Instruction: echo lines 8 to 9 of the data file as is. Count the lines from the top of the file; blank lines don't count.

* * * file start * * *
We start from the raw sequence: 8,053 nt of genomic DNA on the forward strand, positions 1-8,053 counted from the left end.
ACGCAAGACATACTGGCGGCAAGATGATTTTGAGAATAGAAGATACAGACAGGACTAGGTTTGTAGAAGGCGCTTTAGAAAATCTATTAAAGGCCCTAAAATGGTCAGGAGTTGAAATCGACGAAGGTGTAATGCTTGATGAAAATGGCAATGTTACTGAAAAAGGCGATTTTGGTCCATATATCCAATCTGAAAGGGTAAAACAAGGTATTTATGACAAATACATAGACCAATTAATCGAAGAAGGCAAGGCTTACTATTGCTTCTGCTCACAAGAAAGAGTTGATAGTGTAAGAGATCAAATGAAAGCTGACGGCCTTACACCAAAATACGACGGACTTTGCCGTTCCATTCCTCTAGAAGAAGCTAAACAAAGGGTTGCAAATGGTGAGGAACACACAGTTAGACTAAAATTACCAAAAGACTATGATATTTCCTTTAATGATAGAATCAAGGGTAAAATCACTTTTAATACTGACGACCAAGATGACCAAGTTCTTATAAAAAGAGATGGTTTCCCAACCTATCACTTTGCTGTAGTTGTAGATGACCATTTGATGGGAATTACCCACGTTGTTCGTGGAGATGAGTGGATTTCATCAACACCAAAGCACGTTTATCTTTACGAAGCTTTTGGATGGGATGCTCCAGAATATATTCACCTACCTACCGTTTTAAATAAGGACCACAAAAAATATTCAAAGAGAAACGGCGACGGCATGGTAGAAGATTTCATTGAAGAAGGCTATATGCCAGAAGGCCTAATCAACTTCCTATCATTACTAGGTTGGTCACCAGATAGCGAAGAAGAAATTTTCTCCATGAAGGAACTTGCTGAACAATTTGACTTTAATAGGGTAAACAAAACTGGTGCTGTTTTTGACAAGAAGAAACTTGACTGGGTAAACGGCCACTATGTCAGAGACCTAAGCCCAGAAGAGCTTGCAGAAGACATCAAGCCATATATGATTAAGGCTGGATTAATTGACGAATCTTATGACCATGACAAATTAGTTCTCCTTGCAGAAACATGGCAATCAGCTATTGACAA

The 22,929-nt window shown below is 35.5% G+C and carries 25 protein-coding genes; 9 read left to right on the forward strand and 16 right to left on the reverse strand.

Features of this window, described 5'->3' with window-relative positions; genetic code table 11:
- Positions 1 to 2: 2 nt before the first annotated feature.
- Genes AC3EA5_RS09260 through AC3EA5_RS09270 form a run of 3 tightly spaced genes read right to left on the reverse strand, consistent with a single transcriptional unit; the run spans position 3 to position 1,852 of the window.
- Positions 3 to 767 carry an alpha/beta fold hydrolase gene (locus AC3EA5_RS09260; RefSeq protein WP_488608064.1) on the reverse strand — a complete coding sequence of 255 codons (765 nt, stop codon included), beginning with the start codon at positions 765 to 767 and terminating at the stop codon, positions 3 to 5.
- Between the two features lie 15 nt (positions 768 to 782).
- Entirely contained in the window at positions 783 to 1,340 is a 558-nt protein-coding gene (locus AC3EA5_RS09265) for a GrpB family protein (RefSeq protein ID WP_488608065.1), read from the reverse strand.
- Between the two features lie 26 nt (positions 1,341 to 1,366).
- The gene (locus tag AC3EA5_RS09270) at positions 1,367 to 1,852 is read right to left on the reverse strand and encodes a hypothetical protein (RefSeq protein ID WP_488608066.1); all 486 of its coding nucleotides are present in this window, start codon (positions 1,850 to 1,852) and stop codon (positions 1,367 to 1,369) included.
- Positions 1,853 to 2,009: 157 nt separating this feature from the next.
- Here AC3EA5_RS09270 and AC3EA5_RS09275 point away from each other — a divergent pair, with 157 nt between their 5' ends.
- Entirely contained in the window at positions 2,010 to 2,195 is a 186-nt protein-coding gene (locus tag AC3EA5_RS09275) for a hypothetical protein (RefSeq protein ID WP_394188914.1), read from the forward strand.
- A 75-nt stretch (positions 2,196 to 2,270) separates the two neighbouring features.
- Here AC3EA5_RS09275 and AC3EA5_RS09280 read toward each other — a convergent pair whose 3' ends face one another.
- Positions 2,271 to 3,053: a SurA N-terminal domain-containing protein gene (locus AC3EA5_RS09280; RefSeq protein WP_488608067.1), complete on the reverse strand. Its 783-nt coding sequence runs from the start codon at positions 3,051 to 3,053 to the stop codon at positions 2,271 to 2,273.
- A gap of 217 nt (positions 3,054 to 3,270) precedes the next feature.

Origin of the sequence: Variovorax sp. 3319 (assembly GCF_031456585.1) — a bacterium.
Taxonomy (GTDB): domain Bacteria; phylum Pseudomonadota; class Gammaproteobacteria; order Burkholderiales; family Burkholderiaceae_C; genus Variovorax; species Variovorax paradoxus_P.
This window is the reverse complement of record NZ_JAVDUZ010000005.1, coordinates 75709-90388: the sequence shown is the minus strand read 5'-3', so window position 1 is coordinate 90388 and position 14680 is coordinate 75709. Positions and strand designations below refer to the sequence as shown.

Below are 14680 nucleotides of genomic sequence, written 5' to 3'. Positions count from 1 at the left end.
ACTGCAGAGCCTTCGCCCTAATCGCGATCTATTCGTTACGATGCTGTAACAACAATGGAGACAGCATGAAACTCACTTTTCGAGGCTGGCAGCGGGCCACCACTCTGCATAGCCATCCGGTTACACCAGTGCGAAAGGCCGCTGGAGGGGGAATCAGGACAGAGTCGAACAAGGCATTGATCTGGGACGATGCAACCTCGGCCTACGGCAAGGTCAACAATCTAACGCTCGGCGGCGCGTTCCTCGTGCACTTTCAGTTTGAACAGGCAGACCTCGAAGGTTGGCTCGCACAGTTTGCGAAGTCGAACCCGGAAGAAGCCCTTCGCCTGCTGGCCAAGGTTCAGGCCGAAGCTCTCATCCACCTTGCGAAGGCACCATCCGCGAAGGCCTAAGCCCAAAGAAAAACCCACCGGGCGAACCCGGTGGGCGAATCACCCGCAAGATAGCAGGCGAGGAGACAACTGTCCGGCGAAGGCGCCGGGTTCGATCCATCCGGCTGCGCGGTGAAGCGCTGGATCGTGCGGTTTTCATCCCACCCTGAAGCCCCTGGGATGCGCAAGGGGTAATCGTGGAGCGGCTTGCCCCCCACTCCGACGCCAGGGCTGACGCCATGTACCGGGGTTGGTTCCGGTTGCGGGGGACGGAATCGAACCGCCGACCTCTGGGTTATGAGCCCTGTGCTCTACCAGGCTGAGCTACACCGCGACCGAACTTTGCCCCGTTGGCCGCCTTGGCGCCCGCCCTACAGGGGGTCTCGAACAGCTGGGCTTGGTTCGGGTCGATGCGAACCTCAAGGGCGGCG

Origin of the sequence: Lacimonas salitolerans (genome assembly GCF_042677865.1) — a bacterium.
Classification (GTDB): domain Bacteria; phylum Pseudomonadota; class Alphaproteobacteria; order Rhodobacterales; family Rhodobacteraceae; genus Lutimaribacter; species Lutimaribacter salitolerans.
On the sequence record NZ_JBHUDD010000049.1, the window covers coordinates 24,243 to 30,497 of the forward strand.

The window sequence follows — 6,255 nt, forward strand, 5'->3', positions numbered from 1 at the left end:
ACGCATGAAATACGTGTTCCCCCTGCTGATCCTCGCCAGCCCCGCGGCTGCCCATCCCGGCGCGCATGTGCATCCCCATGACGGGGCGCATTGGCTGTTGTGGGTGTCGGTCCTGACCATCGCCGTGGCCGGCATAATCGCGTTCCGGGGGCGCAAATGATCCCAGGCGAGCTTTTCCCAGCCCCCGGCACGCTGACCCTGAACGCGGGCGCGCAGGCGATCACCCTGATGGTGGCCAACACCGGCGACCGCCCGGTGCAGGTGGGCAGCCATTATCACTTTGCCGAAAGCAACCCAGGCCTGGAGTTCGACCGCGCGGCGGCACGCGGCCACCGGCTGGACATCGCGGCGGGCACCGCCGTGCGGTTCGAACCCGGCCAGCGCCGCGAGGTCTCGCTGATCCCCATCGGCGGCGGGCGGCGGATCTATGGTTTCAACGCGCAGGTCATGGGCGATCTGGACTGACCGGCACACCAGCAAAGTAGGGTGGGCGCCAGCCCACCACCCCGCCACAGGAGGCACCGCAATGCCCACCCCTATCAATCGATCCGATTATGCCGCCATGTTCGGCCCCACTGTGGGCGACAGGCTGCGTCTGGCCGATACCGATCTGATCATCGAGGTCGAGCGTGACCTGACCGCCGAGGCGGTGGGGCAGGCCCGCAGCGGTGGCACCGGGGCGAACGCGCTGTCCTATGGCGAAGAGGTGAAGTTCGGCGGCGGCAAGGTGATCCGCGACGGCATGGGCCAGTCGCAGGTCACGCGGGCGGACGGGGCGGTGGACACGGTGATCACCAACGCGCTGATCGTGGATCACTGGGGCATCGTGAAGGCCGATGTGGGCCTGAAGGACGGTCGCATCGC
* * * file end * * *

- Between the two features lie 15 nt (positions 768 to 782).
- Entirely contained in the window at positions 783 to 1,340 is a 558-nt protein-coding gene (locus AC3EA5_RS09265) for a GrpB family protein (RefSeq protein ID WP_488608065.1), read from the reverse strand.